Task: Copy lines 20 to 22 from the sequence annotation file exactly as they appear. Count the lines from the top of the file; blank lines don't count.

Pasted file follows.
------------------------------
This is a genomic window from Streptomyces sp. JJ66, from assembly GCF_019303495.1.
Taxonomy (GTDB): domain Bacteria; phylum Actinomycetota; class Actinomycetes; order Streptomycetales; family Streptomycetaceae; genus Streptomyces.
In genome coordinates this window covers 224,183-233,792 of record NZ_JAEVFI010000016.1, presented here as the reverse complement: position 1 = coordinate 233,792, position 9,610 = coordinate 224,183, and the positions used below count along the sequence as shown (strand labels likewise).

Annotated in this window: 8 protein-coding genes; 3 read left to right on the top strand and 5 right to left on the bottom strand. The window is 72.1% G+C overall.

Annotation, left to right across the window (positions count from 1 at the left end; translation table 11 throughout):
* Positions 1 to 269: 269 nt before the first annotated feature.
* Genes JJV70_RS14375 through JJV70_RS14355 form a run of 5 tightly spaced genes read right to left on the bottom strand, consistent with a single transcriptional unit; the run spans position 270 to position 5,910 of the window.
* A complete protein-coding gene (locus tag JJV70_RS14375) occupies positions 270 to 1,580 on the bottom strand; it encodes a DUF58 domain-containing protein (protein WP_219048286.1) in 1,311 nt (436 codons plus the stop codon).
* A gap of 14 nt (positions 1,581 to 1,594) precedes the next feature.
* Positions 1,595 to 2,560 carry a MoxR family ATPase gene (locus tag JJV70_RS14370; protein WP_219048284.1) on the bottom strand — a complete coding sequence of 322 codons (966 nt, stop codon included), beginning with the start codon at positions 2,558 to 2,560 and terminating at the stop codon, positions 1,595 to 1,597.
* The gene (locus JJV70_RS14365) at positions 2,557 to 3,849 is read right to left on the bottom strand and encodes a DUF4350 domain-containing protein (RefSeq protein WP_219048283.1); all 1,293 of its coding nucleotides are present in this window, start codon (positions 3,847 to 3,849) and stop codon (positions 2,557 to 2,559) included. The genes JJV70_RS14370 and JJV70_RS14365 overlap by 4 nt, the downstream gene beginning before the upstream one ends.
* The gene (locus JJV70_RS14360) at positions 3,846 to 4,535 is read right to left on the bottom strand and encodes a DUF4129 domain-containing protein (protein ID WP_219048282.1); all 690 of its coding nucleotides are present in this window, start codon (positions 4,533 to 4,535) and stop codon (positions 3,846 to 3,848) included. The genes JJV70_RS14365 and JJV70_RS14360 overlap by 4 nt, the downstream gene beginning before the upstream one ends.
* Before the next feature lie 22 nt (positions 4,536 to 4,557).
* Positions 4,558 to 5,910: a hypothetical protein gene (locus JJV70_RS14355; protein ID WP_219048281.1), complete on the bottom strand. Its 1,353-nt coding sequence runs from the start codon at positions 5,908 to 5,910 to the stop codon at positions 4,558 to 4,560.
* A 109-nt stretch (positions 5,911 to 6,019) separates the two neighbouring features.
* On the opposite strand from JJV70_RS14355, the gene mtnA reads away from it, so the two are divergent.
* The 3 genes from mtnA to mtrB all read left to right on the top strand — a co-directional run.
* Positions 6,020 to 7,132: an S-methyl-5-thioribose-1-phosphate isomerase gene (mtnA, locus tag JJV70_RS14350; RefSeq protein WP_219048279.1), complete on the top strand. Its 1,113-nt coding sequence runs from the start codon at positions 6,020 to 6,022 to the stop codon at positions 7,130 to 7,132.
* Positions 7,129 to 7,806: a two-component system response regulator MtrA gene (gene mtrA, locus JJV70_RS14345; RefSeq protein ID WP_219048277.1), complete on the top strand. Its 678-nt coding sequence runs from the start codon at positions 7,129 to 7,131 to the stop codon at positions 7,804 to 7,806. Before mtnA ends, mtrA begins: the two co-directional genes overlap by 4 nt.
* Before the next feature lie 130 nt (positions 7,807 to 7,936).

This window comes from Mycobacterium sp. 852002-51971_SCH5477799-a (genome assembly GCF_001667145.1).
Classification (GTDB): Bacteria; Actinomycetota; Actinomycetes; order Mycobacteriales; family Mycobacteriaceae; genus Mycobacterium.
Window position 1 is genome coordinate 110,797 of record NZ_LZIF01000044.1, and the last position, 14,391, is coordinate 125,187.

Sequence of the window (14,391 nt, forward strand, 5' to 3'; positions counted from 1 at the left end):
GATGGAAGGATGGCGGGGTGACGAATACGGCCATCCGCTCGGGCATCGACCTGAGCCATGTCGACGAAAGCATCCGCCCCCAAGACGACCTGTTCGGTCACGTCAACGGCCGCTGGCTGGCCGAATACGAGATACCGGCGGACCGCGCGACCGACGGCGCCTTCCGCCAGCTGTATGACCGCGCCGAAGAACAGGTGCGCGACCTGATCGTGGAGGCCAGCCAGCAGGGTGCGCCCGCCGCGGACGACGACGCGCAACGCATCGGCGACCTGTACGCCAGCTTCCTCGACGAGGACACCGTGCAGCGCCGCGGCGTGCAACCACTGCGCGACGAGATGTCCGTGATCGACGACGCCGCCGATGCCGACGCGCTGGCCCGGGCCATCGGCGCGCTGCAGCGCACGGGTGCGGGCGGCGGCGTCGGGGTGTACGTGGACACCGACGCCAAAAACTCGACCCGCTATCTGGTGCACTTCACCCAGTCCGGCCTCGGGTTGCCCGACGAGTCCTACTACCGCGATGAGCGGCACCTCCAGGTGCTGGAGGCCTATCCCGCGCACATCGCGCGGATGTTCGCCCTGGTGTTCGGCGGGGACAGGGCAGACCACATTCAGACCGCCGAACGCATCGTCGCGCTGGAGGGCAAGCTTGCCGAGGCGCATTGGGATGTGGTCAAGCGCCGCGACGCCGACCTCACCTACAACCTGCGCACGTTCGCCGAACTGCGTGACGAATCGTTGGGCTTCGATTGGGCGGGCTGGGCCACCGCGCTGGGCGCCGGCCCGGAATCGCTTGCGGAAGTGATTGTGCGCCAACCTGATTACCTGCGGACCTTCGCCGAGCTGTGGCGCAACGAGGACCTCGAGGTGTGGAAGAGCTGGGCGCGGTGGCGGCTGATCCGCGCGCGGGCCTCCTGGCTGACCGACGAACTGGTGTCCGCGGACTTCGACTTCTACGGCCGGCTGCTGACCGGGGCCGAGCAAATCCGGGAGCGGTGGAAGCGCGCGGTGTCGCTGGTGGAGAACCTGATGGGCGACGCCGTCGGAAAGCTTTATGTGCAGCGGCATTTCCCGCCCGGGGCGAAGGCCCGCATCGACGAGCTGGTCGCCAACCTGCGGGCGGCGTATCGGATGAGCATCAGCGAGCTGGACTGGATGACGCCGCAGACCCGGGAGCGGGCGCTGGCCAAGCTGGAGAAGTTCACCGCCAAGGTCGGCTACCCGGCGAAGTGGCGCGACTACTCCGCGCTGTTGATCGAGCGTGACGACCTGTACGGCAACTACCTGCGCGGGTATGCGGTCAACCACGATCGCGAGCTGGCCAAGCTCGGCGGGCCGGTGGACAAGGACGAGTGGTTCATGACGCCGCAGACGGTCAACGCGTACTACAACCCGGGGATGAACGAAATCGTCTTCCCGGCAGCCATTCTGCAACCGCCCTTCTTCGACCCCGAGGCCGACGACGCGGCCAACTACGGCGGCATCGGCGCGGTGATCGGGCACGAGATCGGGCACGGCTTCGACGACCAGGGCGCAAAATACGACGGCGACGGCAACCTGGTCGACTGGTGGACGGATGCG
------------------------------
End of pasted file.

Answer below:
* Before the next feature lie 130 nt (positions 7,807 to 7,936).

This window comes from Mycobacterium sp. 852002-51971_SCH5477799-a (genome assembly GCF_001667145.1).
Classification (GTDB): Bacteria; Actinomycetota; Actinomycetes; order Mycobacteriales; family Mycobacteriaceae; genus Mycobacterium.